In the early church, Easter was referred to as the "Pasha" - the Passover of the Lord. The first Christians used the term that they knew from their Jewish heritage. In Exodus, the Lord passed over his people and saved them from the plague of death.
In the suffering, death and resurrection of Jesus Christ, the Lord God has again passed over his people saving us from death. For the early Christians there was just one observance. Wrapped up in that feast was both the observance of the passion of Jesus - His suffering and death - as well as the celebration of His resurrection.
Today, we separate these observances onto different days. This is a luxury that the early church did not have. At that time, it was illegal to be a Christian, so one observance made secrecy possible.
Today, though, we have the luxury of observing the full range of the occasion. But some go to church on Palm Sunday and then don't return to church until Easter. However, I have learned through the years the importance of recognizing the journey to the resurrection. Jesus was not resurrected without first paying a very high price. We cannot fully realize the joy of the resurrection until we have first walked the journey that ends at the foot of the cross.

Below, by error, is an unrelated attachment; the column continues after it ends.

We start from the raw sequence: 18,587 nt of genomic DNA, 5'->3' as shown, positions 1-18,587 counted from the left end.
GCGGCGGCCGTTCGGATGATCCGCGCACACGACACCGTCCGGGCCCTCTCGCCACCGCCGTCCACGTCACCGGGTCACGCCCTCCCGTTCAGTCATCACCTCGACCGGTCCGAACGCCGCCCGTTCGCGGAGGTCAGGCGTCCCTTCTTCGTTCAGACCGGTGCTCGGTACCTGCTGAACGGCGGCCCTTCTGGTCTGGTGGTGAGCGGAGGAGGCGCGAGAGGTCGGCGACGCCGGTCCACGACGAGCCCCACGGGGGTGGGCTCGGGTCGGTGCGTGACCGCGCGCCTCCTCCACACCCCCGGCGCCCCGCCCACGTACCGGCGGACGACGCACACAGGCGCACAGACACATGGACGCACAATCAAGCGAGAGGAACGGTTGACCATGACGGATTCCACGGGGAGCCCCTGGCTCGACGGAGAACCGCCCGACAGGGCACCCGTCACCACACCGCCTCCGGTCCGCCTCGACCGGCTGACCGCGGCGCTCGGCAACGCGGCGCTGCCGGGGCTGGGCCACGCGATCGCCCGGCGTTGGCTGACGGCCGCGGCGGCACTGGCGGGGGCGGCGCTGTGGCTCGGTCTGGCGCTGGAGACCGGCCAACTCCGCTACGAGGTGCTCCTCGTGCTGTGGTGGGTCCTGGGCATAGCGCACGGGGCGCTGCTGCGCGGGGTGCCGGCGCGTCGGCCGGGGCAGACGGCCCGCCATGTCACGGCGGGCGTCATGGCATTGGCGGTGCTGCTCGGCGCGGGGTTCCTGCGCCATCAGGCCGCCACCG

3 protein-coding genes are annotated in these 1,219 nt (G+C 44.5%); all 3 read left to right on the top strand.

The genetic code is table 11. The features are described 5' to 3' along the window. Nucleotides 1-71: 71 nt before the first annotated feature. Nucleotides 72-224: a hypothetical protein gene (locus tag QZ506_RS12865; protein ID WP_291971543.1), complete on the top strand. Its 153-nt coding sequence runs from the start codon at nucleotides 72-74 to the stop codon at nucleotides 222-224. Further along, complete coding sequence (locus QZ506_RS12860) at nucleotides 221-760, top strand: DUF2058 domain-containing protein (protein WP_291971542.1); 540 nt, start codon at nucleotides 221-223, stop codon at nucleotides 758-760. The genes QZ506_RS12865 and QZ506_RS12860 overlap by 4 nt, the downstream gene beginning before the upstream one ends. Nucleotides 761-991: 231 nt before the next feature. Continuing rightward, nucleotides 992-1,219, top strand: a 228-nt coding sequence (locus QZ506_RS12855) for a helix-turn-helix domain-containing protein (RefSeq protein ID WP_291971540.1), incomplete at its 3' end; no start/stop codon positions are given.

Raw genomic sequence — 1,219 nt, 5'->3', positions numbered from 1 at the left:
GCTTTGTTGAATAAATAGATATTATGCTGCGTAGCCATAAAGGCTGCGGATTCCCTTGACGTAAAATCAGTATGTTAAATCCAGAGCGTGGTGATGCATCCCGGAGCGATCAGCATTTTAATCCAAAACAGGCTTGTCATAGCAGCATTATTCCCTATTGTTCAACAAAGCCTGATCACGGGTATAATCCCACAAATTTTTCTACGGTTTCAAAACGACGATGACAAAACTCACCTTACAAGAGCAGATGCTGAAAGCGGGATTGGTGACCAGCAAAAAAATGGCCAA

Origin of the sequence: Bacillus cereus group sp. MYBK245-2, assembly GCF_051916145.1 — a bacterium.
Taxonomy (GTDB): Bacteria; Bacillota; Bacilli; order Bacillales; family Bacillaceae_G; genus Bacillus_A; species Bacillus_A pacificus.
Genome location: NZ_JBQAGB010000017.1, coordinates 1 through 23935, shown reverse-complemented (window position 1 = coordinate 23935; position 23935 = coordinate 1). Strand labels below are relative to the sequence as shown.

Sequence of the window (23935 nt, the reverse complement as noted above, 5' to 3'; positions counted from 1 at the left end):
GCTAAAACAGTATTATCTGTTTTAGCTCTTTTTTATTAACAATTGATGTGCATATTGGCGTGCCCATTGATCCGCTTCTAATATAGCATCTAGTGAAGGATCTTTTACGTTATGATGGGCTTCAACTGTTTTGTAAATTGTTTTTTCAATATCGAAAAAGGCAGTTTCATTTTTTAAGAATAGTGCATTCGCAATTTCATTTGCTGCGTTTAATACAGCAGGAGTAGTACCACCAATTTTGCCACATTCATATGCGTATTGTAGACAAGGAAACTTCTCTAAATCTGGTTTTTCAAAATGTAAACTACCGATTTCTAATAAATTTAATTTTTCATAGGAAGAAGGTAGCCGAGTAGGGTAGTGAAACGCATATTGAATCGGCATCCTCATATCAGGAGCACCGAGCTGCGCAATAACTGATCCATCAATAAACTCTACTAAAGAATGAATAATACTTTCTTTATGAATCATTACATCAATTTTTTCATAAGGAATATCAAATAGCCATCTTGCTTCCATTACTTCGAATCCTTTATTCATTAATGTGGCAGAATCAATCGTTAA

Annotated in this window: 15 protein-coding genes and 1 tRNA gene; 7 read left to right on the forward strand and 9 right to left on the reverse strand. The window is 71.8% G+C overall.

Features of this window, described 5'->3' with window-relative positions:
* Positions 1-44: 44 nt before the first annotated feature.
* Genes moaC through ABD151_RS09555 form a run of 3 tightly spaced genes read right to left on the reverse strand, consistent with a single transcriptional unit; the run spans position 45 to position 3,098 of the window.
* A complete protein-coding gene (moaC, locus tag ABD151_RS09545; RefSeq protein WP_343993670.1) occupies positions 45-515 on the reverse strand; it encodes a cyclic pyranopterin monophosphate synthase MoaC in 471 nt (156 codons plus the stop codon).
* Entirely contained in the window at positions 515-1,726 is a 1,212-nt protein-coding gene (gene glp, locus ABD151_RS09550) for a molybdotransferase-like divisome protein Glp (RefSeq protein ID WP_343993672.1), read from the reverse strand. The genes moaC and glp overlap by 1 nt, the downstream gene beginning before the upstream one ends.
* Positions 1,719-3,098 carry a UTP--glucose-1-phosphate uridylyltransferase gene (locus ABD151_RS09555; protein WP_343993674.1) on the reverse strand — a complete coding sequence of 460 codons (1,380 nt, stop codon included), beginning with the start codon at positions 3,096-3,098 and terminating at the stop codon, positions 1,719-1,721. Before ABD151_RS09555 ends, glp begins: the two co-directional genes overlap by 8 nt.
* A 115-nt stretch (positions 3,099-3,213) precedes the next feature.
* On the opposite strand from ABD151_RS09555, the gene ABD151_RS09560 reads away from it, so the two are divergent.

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Therefore, I urge you to participate in the journey of Holy Week. Many of the churches in our area will have Holy Week services. In fact, in this issue, there is a page with a list of churches with Holy Week and Easter services. We began the journey of Holy Week on Palm Sunday as we waved palm branches and remembered Jesus' triumphant entry into Jerusalem on the back of a donkey.
On Thursday of Holy Week, we observe Maundy (meaning "mandate") Thursday. We remember the Last Supper, which Jesus shared with his disciples, and the mandate which he left to us, his disciples today. We wash each others' feet, remembering that Jesus washed the feet of his disciples and then called them to follow his example of service to others.
Then on Good Friday, we stand at the foot of the cross. We witness the suffering our Lord endured for our sake. We hear the words of the passion narrative and we meditate on their meaning in our lives. Then, with the disciples, we wait. On the third day, we return. We discover that death is overcome. We hear the words of new life - Alleluia, Christ is Risen! We discover that sorrow has turned to joy. We discover God's promise of eternal life.
Both the sorrow and the joy are part of the Passover of our Lord Jesus Christ. I hope you will experience the power of God's love and life as you travel the journey to the resurrection.